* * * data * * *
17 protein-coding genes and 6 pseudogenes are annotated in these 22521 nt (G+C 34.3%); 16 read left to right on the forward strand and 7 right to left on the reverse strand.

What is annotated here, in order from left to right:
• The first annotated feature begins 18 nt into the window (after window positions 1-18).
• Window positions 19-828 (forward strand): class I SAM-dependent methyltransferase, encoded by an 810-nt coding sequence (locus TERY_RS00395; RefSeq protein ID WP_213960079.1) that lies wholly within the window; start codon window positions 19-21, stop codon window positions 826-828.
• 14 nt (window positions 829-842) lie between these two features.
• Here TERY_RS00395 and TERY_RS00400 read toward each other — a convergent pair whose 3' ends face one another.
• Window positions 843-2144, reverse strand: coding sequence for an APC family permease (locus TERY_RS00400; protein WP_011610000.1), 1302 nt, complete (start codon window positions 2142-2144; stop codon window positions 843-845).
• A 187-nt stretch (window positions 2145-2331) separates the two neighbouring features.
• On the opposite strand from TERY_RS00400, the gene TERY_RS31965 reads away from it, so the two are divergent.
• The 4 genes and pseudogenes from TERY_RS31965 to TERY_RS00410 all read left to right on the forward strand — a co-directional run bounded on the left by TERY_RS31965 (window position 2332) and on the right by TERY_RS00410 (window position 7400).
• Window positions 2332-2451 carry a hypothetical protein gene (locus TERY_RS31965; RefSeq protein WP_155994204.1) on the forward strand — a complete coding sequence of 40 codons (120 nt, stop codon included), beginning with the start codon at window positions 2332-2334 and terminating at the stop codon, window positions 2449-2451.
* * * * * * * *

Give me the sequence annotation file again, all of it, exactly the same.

17 protein-coding genes and 6 pseudogenes are annotated in these 22521 nt (G+C 34.3%); 16 read left to right on the forward strand and 7 right to left on the reverse strand.

What is annotated here, in order from left to right:
• The first annotated feature begins 18 nt into the window (after window positions 1-18).
• Window positions 19-828 (forward strand): class I SAM-dependent methyltransferase, encoded by an 810-nt coding sequence (locus TERY_RS00395; RefSeq protein ID WP_213960079.1) that lies wholly within the window; start codon window positions 19-21, stop codon window positions 826-828.
• 14 nt (window positions 829-842) lie between these two features.
• Here TERY_RS00395 and TERY_RS00400 read toward each other — a convergent pair whose 3' ends face one another.
• Window positions 843-2144, reverse strand: coding sequence for an APC family permease (locus TERY_RS00400; protein WP_011610000.1), 1302 nt, complete (start codon window positions 2142-2144; stop codon window positions 843-845).
• A 187-nt stretch (window positions 2145-2331) separates the two neighbouring features.
• On the opposite strand from TERY_RS00400, the gene TERY_RS31965 reads away from it, so the two are divergent.
• The 4 genes and pseudogenes from TERY_RS31965 to TERY_RS00410 all read left to right on the forward strand — a co-directional run bounded on the left by TERY_RS31965 (window position 2332) and on the right by TERY_RS00410 (window position 7400).
• Window positions 2332-2451 carry a hypothetical protein gene (locus TERY_RS31965; RefSeq protein WP_155994204.1) on the forward strand — a complete coding sequence of 40 codons (120 nt, stop codon included), beginning with the start codon at window positions 2332-2334 and terminating at the stop codon, window positions 2449-2451.